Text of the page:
I stopped at a bike shop run by one lone mechanic overworked to exasperation. “It’s biking season and we are up to here”—he made a line with his hand in the air over his head—“in work.” But I convinced him to take a look and give me a diagnosis. He gave my pedals a little tug and confirmed what I already knew: yep, they were definitely loose. He pulled out a tool, tightened them up, and off I was, singing his praises.

But it turned out to be just a temporary fix. A few days later the strange looseness returned, haunting my every pedal stroke. So back to the mechanic I went, but a different bike shop this time. Even though the shop was swarming with customers, a young guy took the time to put my bike into a stand, pop open the bottom bracket and check out the bearings.


His suspicions were confirmed, he said, the bearings–the things that allowed my pedals to turn–were dry. Parched, in fact. Normally the bearings are packed with grease to equalize pressure and make things run smoothly. But mine had no grease.

“It’s good you stopped here,” he said, “your bearings look okay.” They were shiny and still perfectly round. If I had gone much longer without grease, they would have started to wear. The parts in a loose bearing system wear together; if one part of the bottom bracket (the bearings, the cup, or the cone) is damaged, it won’t be long before other pieces start to wear as well. Bearings with dents or holes need to be replaced immediately.

Bearings are what allow the bike to move. There is a bearing system in each of the wheel hubs, the bottom bracket, and in the headset, which allows the handlebars to turn.

Most older bikes, and some new bikes, have a “loose bearing” system: you can open up the shell—made up of a cup on one side and a cone on the other—and theoretically dump the small shiny balls onto the floor, if they aren’t packed in there with grease.


Some new bikes have a cartridge—a bearing system that is sealed shut. If it stops working, the entire cartridge usually needs to be replaced. This isn’t necessarily the case with loose bearings, where you may just need to replace a set of bum bearings.

If your pedals feel gritty or wobbly, or if you can hear them grinding, it’s a sign you should check on your bottom bracket. Elsewhere on the bike, if your wheel is tightened to the frame, but it still feels loose, your hub bearings may need some attention.


But dry bearings can be a silent killer–you may not notice if your bearings need grease. The best way to prevent your bearing system from getting thirsty is to take your bike to a mechanic for a yearly tune-up. Although a bearing check is not included in the basic tune-up, and the bottom bracket may go several years without needing to be re-greased, when the mechanic takes a look over the bike, he or she will know whether or not it is worth cleaning out your bearing system.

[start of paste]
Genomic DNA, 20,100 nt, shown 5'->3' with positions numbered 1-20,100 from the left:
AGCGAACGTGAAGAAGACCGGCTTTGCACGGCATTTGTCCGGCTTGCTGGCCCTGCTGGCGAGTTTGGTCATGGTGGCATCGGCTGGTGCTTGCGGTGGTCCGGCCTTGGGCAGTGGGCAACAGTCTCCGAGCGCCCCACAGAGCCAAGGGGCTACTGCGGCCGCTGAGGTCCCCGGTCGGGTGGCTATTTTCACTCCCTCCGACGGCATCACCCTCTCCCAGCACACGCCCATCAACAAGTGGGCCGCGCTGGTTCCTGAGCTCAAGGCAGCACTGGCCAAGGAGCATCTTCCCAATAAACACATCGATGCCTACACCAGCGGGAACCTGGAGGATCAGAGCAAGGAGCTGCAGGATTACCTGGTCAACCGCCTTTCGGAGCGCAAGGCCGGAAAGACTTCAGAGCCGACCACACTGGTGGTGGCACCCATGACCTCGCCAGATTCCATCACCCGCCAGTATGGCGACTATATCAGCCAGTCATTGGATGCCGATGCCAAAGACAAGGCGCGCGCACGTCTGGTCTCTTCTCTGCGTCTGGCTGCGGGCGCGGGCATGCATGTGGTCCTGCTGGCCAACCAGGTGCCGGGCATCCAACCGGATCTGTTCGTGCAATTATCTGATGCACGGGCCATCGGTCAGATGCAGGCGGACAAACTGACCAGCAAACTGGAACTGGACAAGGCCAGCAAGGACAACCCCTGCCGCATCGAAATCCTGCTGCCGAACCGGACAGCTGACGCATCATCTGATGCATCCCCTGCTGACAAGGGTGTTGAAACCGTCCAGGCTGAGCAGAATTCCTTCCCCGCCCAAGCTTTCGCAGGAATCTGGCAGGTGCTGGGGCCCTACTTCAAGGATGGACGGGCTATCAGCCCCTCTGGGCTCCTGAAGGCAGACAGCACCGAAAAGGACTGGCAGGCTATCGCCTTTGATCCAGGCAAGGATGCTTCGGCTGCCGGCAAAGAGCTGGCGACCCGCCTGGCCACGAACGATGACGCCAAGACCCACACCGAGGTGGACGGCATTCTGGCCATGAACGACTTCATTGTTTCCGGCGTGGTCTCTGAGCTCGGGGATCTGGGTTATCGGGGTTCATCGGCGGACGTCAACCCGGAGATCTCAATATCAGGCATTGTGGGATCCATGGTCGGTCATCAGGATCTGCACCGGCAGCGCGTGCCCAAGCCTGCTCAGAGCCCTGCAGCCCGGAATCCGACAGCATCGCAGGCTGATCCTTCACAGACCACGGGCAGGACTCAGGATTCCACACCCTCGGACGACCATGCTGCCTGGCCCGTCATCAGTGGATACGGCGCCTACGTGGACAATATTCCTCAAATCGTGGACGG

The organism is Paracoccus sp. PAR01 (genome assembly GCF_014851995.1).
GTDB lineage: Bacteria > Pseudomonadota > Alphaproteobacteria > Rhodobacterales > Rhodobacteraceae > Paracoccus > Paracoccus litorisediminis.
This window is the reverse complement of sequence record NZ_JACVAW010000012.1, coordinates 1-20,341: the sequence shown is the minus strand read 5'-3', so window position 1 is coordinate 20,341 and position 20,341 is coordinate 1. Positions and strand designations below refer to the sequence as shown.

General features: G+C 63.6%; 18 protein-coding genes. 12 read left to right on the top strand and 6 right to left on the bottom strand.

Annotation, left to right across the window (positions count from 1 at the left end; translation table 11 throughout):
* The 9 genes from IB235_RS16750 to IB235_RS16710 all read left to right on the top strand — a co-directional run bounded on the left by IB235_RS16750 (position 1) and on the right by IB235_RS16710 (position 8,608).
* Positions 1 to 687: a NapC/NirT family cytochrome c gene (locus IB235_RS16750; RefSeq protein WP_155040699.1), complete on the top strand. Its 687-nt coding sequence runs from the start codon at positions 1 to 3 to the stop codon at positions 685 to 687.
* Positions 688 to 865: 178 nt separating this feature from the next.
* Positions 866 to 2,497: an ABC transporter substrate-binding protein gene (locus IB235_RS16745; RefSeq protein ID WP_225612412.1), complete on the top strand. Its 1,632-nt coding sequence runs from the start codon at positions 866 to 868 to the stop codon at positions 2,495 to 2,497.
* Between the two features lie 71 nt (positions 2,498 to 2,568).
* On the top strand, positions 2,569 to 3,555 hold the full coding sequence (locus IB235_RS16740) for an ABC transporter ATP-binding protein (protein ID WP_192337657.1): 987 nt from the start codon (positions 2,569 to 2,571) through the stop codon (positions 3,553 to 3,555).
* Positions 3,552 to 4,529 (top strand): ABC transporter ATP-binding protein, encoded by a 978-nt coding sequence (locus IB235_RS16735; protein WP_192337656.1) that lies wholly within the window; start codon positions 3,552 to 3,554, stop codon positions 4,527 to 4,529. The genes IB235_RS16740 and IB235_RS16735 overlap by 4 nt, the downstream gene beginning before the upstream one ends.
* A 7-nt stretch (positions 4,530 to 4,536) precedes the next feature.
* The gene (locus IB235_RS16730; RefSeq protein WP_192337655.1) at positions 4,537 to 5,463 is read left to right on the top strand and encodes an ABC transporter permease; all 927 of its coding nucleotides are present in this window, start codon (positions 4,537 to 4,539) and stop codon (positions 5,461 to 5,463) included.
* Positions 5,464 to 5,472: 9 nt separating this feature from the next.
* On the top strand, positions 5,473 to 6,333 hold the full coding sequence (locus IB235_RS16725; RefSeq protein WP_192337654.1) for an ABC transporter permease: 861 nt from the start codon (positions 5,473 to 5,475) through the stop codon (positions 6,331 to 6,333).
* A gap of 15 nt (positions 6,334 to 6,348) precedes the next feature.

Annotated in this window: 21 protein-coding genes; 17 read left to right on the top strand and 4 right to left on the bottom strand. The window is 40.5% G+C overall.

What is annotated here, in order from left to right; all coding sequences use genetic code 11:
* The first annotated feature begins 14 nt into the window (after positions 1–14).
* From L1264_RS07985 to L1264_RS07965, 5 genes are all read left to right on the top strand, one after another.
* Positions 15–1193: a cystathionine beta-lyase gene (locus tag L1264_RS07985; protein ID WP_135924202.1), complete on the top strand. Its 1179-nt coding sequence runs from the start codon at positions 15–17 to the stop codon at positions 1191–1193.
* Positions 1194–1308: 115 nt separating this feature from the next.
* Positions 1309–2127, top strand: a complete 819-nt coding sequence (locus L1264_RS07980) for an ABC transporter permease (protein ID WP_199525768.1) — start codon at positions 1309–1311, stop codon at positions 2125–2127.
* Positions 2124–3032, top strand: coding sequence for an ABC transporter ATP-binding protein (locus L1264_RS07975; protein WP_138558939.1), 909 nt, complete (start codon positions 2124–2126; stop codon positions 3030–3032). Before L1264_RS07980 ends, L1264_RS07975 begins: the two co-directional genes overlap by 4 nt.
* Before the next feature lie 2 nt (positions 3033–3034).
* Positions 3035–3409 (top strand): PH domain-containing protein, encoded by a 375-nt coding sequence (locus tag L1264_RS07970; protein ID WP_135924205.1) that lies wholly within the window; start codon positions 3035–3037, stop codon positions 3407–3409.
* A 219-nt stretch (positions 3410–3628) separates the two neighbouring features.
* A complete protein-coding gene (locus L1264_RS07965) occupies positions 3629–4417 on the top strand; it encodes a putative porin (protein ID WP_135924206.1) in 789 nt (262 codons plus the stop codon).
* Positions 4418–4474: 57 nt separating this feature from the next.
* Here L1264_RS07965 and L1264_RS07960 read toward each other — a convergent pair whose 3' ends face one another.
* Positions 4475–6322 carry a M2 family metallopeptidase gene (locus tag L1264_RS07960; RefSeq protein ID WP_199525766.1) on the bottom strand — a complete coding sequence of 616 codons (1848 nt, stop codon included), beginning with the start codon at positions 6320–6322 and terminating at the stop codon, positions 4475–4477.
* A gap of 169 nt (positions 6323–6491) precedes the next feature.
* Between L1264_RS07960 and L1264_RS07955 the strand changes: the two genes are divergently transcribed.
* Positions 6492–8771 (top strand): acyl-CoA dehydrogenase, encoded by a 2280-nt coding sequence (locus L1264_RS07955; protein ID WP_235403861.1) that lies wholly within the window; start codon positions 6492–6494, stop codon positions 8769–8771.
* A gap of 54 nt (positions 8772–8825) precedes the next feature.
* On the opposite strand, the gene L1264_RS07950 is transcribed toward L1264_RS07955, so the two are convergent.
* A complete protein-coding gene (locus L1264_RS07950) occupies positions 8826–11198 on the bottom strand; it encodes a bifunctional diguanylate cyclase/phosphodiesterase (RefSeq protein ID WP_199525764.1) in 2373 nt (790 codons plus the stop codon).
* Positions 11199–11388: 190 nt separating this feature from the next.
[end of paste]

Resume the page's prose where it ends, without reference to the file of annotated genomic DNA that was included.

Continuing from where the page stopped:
I rode away from the shop that day, my pedals spinning without a glitch, and a greater appreciation for the dark depths of my bicycle that allow its two wheels to keep on turning every day.



AM I INVISIBLE? NYC | SP : the Exhibition

Scenes from the exhibition and public art installation Am I Invisible? NYC | SP, in New York City and São Paulo, on view from September 15 – November 8, 2015.

Panel discussion at Centro Cultural São Paulo, September 15. Speaking is Nabil Bonduki, Chief of Cultural Affairs, SP

A projection of images submitted to the Am I Invisible? NYC | SP Open Call at the opening party at Delancey Plaza, September 15, 2015.

Panel discussion at Centro Cultural São Paulo, September 15. From left to right: (L-R) Nabil Bonduki (Chief of Cultural Affairs in São Paulo), Ignacio Aronovich (LostArt), Ronaldo Tonobohn (Department of Transportation), Anderson Augusto (6eMeia), Leonardo Delafuente (6eMeia) and Baixo Ribeiro (Instituto Choque Cultural). Speaking, Anderson Augusto of 6meia.

A visitor to the installation at Delancey Plaza, NYC, September 15, 2015. Works visible (L – R) Gustavo Gomes, Jessica Findley, David Horvitz, Bijari.

Wide view of Invisìvel? SP | NYC at Centro Cultural São Paulo. Works visible by (L – R) William Lamson, Jessica Findley

Visitors to Am I Invisible? NYC | SP October 10, 2015 look at works by Jessica Findley, Gustavo Gomes. Partially visible at extreme left, 6meia.

A visitor to Am I Invisible? NYC | SP takes a picture at Lomography Gallery, NYC, October 10. L-R: works by William Lamson, Hai Zhang.

Public art installation of Invisìvel? SP | NYC with work by William Lamson

Visitors to Am I Invisible? NYC | SP at Lomography Gallery, NYC, October 10, 2015

Public art installation of Invisìvel? SP | NYC with work by Jessica Findley